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  • Writer's pictureShreya Nagarajan Singh

Misconceptions About Arts Management

Updated: Feb 7

While we start 2024 with courage, laughter and gratefulness in our heart, I feel it is extremely important to address a few important aspects of Arts Management. As we work hard to build bridges and upskill in the professional arts context, we find the need to first clarify some common misconceptions about Arts Managements.

These misconceptions can create misunderstandings about the nature and role of arts management. Here are some of the important ones -

  1. Limited to Business Aspects Only: One common misconception is that arts management is solely focused on the business and financial aspects of the arts. While business principles are integral, arts management also encompasses a deep appreciation for the arts and a commitment to fostering creativity and cultural development.

  2. Not a Creative Field: Some people mistakenly believe that arts management lacks creativity. In reality, arts managers often collaborate with artists to develop innovative projects, curate exhibitions, and devise creative strategies for promoting and sustaining artistic endeavours.

  3. Only for Large Institutions: Another misconception is that arts management is relevant only for large cultural institutions and organisations, or only for senior or “popular” artists. In truth, arts managers play a vital role in supporting individual artists, small galleries, community-based projects, and various cultural initiatives. The size of an entity or institution we believe should never prevent access to working with an arts manager/administrator.

  4. Incompatible with Artistic Vision: Some may assume that arts managers compromise the artistic vision of the creators. In reality, a skilled arts manager works in collaboration with artists, respecting and enhancing their vision and goals while providing the necessary support for the realisation of their projects.

  5. Primarily Administrative: Arts management is sometimes seen as purely administrative, involving paperwork and logistics. While administrative tasks are part of the role(and definitely a large chunk of the job), arts managers are also involved in strategic planning, creative decision-making, and shaping the cultural landscape.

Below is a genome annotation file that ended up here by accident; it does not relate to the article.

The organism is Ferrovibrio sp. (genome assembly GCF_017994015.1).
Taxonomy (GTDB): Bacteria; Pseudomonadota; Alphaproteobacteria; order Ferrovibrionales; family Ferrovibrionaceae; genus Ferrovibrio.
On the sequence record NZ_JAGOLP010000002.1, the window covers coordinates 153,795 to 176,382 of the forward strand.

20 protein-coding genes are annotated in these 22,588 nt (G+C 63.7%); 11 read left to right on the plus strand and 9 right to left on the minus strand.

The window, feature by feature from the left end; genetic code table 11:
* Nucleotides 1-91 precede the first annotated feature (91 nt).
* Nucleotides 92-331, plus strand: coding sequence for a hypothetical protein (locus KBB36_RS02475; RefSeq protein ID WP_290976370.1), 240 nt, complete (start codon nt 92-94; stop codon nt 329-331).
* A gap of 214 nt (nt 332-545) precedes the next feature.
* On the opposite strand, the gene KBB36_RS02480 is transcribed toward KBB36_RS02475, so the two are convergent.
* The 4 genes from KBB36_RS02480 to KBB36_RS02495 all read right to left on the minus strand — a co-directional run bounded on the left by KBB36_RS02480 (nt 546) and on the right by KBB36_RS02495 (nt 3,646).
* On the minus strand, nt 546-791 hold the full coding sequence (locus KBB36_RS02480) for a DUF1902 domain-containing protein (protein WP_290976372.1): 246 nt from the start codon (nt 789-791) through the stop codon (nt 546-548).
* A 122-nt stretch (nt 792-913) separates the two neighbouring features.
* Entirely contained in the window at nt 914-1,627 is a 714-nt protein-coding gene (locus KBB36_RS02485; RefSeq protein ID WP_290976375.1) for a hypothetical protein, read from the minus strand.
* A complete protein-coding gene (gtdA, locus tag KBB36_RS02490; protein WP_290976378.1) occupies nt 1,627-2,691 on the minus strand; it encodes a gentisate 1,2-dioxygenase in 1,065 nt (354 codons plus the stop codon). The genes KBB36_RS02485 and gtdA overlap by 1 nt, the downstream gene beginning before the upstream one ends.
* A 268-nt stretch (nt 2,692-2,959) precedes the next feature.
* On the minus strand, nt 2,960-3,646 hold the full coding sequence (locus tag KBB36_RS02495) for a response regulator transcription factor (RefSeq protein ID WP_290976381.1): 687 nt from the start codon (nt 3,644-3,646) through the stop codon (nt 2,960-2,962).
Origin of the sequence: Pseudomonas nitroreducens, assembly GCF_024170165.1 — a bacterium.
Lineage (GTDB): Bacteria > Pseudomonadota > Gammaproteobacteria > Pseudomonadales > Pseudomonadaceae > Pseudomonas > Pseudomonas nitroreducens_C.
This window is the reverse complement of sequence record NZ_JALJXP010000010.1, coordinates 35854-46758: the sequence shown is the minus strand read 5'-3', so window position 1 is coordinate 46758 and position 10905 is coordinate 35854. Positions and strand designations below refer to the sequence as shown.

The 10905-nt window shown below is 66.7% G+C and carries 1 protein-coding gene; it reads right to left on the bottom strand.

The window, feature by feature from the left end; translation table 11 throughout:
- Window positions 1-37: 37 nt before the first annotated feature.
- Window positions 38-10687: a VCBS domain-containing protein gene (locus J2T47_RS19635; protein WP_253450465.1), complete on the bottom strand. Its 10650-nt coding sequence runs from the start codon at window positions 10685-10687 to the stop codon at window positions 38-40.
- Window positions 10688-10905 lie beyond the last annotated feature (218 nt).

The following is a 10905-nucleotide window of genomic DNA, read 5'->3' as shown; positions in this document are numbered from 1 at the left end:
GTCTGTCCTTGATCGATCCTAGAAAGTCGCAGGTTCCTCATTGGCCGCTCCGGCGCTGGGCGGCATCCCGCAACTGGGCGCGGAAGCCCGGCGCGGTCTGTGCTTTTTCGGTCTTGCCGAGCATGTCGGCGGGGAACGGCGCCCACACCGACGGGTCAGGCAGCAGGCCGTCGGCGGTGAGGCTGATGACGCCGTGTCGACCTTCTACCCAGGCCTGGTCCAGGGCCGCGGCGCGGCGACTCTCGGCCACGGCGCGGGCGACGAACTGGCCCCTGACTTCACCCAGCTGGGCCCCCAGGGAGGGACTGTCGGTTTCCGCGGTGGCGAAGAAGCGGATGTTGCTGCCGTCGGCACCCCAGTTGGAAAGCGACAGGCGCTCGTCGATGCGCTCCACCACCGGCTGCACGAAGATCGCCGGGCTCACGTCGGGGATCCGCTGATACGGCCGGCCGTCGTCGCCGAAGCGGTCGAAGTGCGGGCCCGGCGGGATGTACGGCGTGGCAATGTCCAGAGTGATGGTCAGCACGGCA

6. Only Relevant for Traditional Arts: There is a misconception that arts management is more applicable to traditional art forms and less relevant for contemporary or experimental arts. Arts managers play a crucial role in supporting a wide range of artistic expressions, including those at the forefront of innovation. We believe every artist and arts organisation should have access to an arts manager/arts management service irrespective of the field or form they practice.

  7. Exclusively Western Model: Some may perceive arts management as a Western-centric concept, not applicable to diverse cultural contexts like India. However, arts management principles are adaptable and relevant globally, and they can be effectively applied to promote and sustain the arts in diverse cultural settings. SNS particularly works hard to utilise western business practices within the Indian cultural context to especially develop the field of Arts Management that is better suited to India.

  8. Not Essential for Independent Artists: Independent artists might believe that they don't need arts managers. However, even individual artists can benefit from the expertise of arts managers in areas like marketing, networking, and financial management to enhance their professional careers.

We believe addressing these misconceptions is crucial for a better understanding of the multifaceted and dynamic nature of arts management. It's important to understanding that Arts Management is a practice and not just a position. Recognising the integral role that arts managers play in supporting and advancing the arts can contribute to a more informed and collaborative arts ecosystem.

Author: Shreya Nagarajan Singh

Shreya is the founder of SNS Arts Management Consultancy. She has a strong background in the performance arts, as a Bharathnatyam dancer and comes from a family of performers. She has been a regular patron of music, dance and theatre for a two decades. Through her company she helps artists navigate the management of their careers and art organisations in curating and executing business plans and events alike.

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